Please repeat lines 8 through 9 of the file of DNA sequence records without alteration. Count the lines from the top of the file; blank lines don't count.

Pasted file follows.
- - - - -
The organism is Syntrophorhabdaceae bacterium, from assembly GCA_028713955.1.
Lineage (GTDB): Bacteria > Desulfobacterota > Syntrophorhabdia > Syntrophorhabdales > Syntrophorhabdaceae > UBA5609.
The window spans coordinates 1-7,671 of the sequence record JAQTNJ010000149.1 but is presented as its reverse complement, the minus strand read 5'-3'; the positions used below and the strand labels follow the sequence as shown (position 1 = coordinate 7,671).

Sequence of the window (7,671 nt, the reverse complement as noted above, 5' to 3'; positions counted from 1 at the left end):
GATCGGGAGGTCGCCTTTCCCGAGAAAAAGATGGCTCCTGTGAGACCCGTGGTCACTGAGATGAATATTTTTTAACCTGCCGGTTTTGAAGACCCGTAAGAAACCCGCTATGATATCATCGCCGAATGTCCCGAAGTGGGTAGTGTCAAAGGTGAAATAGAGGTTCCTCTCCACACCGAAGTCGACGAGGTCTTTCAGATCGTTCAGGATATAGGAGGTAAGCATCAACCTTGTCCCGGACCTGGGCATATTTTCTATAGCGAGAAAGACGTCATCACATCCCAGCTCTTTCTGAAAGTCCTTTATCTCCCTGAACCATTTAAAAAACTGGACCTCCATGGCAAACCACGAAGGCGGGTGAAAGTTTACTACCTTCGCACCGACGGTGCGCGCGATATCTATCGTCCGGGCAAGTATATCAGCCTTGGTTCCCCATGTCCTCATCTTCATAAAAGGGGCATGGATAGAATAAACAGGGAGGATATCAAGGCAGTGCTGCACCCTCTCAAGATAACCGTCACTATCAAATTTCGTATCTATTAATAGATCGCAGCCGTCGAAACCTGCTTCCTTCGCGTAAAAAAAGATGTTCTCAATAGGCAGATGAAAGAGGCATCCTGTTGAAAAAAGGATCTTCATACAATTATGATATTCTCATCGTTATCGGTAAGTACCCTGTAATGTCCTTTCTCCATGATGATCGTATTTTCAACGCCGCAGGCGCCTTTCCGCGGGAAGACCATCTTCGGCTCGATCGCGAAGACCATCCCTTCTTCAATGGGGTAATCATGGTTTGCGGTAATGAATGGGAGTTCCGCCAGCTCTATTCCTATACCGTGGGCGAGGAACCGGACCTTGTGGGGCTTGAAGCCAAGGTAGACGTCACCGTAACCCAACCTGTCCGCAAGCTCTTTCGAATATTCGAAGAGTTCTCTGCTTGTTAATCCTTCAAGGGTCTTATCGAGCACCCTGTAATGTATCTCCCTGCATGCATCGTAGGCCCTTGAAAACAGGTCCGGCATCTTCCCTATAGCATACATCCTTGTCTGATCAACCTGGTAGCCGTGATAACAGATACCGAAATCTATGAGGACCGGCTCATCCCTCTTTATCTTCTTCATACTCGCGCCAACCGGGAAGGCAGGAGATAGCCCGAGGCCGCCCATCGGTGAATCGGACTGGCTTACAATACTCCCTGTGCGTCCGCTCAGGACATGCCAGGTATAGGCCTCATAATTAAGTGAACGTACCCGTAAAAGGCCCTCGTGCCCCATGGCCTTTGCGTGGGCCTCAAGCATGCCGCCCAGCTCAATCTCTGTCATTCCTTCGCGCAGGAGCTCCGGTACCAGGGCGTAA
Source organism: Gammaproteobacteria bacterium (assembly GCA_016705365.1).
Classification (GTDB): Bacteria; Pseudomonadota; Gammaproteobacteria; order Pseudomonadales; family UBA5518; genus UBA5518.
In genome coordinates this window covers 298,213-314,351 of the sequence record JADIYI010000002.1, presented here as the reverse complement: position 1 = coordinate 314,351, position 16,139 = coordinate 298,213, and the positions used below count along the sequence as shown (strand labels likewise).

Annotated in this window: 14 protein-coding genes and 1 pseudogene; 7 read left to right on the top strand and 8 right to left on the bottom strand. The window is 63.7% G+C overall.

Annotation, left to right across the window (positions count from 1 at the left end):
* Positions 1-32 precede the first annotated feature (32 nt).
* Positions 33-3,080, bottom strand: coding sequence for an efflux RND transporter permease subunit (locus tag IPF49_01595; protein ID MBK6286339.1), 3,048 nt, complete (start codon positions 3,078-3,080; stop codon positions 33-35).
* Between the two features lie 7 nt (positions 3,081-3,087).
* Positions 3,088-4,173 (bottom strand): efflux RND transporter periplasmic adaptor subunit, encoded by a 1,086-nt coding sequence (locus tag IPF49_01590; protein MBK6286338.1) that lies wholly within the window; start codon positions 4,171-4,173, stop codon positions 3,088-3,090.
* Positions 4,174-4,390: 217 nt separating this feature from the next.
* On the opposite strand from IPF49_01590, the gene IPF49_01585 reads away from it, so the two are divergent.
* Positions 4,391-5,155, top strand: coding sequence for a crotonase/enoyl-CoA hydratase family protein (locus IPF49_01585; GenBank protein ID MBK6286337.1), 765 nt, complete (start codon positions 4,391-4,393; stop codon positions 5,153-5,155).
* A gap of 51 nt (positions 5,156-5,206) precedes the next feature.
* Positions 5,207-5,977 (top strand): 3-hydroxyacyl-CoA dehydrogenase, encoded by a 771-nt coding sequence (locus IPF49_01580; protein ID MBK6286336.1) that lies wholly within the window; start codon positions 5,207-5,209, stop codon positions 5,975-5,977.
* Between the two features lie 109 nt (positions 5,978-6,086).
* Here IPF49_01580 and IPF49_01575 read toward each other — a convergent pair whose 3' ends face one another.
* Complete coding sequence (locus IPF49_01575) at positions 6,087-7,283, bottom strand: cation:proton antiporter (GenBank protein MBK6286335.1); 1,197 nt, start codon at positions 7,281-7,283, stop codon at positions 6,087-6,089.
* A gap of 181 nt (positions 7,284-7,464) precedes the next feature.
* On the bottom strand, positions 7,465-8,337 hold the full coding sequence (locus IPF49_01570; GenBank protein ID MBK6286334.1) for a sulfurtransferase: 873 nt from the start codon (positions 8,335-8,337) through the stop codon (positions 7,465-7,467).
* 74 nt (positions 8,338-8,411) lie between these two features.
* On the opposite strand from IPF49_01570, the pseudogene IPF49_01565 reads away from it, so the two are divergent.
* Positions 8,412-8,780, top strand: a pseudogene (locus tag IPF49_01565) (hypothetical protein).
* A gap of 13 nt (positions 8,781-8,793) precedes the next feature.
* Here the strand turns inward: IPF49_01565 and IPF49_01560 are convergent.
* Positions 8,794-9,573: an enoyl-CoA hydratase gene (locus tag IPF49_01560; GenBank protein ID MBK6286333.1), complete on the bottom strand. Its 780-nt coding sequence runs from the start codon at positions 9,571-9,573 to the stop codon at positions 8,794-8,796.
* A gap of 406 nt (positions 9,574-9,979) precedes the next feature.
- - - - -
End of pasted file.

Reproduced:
In genome coordinates this window covers 298,213-314,351 of the sequence record JADIYI010000002.1, presented here as the reverse complement: position 1 = coordinate 314,351, position 16,139 = coordinate 298,213, and the positions used below count along the sequence as shown (strand labels likewise).

Annotated in this window: 14 protein-coding genes and 1 pseudogene; 7 read left to right on the top strand and 8 right to left on the bottom strand. The window is 63.7% G+C overall.